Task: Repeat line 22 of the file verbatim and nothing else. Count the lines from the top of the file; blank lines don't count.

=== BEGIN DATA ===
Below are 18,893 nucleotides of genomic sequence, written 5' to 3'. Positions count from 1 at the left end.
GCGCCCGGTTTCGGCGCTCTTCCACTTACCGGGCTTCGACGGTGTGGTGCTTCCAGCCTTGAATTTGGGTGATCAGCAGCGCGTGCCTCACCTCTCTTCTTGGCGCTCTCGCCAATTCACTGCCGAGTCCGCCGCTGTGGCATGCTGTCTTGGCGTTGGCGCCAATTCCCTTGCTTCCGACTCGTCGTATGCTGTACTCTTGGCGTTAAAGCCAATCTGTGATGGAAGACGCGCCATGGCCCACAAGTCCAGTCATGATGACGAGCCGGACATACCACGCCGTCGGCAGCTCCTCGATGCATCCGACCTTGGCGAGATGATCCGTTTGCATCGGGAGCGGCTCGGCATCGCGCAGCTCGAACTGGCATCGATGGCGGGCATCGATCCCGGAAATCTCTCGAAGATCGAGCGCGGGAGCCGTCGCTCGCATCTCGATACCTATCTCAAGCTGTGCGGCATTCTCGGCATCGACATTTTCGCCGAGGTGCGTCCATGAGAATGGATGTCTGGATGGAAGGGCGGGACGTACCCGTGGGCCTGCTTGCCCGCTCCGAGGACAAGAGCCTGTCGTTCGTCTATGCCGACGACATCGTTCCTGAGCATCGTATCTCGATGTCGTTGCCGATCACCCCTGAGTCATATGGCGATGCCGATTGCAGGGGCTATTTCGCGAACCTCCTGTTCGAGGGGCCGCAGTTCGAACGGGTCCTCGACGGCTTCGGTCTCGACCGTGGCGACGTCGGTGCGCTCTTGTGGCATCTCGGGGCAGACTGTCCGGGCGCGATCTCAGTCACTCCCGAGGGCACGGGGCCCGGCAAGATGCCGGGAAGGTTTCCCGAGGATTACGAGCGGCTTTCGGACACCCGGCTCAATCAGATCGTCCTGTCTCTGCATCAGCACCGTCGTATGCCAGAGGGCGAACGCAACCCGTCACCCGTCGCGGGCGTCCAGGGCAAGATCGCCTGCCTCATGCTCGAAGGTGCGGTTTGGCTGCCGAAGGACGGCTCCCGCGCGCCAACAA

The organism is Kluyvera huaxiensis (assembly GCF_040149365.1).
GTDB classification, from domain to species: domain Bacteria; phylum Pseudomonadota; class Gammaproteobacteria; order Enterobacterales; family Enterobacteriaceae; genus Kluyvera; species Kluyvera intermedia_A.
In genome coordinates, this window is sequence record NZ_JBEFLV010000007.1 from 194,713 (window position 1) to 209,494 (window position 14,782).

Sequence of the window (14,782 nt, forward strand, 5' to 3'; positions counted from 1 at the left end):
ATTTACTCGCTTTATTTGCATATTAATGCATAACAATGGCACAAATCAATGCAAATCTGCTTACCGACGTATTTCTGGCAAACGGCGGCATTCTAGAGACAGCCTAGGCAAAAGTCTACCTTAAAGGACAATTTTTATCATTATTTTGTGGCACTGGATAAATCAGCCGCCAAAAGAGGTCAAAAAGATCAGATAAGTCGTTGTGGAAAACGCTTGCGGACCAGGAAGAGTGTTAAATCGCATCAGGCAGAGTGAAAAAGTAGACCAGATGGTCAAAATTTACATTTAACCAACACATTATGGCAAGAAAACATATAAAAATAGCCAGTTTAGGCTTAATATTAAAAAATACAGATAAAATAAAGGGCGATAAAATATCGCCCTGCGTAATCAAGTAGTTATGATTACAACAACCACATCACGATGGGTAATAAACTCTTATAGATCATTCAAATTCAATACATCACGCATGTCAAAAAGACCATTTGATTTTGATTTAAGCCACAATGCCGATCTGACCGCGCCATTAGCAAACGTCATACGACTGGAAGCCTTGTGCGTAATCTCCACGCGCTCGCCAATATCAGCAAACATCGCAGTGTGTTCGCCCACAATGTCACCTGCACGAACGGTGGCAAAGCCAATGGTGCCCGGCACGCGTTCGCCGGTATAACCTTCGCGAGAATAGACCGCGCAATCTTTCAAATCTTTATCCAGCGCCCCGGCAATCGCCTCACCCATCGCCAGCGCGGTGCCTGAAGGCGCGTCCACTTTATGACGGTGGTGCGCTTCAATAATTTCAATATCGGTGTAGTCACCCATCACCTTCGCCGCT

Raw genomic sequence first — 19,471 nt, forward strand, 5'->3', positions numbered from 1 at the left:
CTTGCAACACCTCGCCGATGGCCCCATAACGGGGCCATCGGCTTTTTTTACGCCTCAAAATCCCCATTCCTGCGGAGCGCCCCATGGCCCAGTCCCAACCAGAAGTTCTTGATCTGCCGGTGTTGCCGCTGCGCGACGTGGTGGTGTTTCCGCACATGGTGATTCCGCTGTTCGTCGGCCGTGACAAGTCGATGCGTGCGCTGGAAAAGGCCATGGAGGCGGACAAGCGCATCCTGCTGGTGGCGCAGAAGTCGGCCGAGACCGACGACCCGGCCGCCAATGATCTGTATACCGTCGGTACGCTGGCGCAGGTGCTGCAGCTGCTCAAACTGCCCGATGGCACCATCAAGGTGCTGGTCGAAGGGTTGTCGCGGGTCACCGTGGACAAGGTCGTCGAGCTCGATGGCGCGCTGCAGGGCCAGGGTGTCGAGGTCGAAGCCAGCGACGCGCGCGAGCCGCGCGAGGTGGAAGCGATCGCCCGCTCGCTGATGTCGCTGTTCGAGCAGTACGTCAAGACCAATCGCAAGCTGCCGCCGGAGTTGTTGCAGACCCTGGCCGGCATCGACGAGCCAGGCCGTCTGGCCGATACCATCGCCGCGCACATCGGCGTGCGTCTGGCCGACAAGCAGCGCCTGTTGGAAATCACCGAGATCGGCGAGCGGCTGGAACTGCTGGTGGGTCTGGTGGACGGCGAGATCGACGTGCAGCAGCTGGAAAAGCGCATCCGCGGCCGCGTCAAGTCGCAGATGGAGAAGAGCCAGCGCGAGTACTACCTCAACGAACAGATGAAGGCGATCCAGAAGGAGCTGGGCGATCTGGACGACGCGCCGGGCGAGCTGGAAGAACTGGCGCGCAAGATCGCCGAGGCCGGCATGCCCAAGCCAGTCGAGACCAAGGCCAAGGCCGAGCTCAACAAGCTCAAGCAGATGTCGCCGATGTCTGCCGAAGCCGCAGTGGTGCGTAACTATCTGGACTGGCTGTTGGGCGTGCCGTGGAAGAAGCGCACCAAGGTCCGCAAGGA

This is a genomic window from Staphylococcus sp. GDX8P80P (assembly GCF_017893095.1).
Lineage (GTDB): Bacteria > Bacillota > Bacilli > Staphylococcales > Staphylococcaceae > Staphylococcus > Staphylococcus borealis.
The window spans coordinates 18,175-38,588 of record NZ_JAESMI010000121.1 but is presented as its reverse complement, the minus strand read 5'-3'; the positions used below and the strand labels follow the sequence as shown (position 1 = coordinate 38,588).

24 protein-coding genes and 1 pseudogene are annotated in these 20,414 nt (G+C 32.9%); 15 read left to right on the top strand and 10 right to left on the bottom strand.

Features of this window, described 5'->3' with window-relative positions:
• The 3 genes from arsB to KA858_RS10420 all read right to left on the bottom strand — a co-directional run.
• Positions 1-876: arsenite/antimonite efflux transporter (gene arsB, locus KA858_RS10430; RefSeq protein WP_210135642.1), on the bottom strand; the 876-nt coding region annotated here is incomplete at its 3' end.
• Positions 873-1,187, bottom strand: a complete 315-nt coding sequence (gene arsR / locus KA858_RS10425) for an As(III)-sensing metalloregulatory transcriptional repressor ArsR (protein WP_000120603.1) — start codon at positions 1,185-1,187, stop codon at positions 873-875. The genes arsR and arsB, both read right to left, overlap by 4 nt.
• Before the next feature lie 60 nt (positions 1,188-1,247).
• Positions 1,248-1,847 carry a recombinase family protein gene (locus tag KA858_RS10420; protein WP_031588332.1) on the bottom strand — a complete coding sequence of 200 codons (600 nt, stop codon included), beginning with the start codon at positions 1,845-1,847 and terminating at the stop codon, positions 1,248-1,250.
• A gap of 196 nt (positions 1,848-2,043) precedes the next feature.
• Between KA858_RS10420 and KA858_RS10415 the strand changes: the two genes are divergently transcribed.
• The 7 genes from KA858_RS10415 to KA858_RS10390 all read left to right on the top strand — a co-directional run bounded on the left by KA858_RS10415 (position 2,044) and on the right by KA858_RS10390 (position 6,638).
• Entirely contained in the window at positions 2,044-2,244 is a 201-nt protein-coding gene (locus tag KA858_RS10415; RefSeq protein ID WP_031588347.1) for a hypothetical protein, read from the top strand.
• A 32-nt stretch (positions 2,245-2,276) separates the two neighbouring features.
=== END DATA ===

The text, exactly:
• The 7 genes from KA858_RS10415 to KA858_RS10390 all read left to right on the top strand — a co-directional run bounded on the left by KA858_RS10415 (position 2,044) and on the right by KA858_RS10390 (position 6,638).